Students are required to attend all classes associated with the programme and be punctual and regular in attendance. This will be monitored. A student who has not been in attendance for more than three days through illness or other cause must notify immediately the Course Director. The student shall state the reasons for the absence and whether it is likely to be prolonged. Where the absence is for a period of more than five working days, and is caused by illness which may affect their studies, the student shall provide appropriate medical certification in accordance with the General Regulations for Students. Students who are absent without good cause for a substantial proportion of classes (defined for this purpose as a period of 4 weeks in accordance with the School of Nursing Attendance Guidance) may be required to discontinue studies, in accordance with the General Regulations for students. Students who have been absent from theoretical study will be required to evidence an action plan demonstrating achievement of the learning missed during the period of absence. During periods of practice learning, students are required to report any absence to the practice learning setting before or at the time they are expected on duty and to the School of Nursing Practice Learning Office on the first day of absence. All absences must be made up to ensure all practice time is complete.

Start dates

  • September 2020

Teaching, Learning and Assessment

We believe that the ultimate purpose of teaching, learning and assessment activity in the School of Nursing is to produce graduates who are competent and safe practitioners to work in a variety of health care settings and who can utilise their skills to become leaders in nursing practice, education, research and scholarship. In the first instance teaching, learning and assessment is guided by the core principles and strategic aims provided by the University Teaching and Learning Strategy (2013/14 - 2017/18). In addition the curriculum has been developed with due consideration of and regard for the University’s Principles of Assessment and Feedback for Learning. The curriculum is underpinned by the principles of the Person-centred Nursing Framework (McCormack and McCance, 2016) and is based on the premise that graduates will possess the necessary values, knowledge and skills to be competent person-centred practitioners.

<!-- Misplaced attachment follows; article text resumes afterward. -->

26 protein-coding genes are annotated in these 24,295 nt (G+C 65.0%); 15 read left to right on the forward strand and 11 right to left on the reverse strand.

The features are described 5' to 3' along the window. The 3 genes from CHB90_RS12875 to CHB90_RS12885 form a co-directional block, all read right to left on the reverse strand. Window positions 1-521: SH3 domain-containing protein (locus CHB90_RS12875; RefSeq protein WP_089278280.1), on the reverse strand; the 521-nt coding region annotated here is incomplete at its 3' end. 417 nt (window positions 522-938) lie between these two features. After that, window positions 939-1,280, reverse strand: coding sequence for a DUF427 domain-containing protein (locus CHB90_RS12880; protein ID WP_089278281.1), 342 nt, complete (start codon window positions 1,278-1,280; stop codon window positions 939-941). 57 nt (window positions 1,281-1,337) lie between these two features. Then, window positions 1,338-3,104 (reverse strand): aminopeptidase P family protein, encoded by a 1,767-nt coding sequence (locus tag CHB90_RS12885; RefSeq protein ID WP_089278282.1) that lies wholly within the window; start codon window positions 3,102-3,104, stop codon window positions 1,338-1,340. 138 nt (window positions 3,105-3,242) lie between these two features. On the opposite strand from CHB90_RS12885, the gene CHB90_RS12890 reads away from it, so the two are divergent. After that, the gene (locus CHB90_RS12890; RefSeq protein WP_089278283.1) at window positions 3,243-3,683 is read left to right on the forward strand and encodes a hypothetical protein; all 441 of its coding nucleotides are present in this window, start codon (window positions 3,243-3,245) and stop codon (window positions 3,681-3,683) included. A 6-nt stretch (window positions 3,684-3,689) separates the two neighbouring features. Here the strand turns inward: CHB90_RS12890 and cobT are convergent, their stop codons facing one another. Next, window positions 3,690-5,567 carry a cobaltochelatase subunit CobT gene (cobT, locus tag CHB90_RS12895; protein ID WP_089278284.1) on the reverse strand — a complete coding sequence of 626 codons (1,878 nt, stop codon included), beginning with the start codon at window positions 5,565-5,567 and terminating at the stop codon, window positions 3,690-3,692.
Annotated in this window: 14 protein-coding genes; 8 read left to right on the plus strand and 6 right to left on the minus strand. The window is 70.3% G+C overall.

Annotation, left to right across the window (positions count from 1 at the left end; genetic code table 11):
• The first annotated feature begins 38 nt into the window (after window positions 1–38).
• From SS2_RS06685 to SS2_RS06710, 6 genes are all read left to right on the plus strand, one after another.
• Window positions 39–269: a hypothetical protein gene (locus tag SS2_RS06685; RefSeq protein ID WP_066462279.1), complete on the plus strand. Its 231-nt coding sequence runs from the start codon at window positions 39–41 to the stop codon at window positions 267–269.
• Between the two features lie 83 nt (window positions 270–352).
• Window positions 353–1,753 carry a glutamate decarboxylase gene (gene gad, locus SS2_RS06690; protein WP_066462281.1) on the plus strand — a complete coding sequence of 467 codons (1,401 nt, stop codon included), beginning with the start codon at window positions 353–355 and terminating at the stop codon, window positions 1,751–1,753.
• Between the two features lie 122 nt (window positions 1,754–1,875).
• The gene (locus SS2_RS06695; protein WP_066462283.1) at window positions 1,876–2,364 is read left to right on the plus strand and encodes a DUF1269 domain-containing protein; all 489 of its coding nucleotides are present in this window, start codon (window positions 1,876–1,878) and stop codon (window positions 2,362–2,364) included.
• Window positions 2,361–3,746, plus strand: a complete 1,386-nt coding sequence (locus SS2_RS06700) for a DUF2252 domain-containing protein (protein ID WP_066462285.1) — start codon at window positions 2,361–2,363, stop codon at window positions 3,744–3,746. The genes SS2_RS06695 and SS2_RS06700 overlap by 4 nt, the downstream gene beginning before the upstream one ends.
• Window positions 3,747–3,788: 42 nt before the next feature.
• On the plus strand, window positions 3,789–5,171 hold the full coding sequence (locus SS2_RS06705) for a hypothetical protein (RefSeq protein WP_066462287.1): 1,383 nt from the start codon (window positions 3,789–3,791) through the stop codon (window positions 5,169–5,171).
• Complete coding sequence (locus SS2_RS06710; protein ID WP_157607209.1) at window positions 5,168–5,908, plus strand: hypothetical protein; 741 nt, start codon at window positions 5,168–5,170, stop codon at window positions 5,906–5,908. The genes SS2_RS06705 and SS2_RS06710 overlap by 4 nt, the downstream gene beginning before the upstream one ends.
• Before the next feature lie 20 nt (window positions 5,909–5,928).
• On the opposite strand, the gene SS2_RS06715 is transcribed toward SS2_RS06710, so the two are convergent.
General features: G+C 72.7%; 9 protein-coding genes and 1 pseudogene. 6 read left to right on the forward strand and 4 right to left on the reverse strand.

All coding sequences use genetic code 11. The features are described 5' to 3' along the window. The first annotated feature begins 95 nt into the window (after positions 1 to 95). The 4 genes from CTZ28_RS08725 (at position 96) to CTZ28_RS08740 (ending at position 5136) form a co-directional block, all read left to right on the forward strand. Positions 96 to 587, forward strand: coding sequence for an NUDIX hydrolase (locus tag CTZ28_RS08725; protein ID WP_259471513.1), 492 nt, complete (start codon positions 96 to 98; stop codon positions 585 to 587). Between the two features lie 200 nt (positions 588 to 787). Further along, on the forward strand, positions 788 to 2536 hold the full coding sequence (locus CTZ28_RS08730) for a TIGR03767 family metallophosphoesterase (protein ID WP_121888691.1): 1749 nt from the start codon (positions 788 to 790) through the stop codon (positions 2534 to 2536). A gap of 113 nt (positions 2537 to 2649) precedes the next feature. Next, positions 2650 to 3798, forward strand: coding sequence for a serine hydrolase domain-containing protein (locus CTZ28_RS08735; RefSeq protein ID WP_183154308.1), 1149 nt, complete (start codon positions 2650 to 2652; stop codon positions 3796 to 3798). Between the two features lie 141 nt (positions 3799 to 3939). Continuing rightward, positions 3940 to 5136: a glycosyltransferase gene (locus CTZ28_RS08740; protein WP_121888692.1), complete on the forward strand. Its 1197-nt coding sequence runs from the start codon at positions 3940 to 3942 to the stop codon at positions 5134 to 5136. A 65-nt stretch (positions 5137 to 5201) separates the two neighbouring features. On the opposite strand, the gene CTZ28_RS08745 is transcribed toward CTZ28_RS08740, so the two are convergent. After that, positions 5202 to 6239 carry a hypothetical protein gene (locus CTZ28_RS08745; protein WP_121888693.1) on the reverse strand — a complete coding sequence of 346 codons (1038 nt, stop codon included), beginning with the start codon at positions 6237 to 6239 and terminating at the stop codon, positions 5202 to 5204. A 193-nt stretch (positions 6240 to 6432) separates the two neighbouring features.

The modular structure of our learning strategy is based on the four constructs of the Person- centred Nursing Framework and is designed to enable students to develop their academic and practice knowledge and skills in an environment that promotes graduate qualities and professional growth. Learning and working in such an environment encourages students to consider the wider skills associated with employability in conjunction with personal development planning. The programme aims to deliver a diverse and structured range of teaching, learning and assessment methods, enabling students to develop the knowledge, skills and understanding of nursing which can be applied in their chosen field of practice.

Teaching, learning and assessment in the School and in this programme is based on the concept that knowledge and information gained in the theoretical modules needs to be contextualised to enable application to practice.

Teaching, learning and assessment take a variety of forms across the modules as specified throughout this document. The strategies used are based on andragogical principles of adult learning such as self-direction and the ability to reflect and learn from experience.

As part of the transition to higher education, students are supported in developing their study skills in several ways. This begins at induction and includes orientation to the use of learning resources on campus and online and allocation to a studies advisor whose role is to guide students in their studies according to the Ulster Code of Practice. Students are also supported by their Course Director and module co-ordinator or a member of the teaching team via email or telephone and can meet by appointment.

During periods of practice learning students will be supported by a registered nurse who has undertaken mentorship training and a lecturer linked to the clinical area.

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    The content for each course is summarised on the relevant course page, along with an overview of the modules that make up the course.

    Each course is approved by the University and meets the expectations of:

    • the relevant generic national Qualification Descriptor
    • the applicable Subject Benchmark Statement
    • the requirements of any professional, regulatory, statutory and accrediting bodies.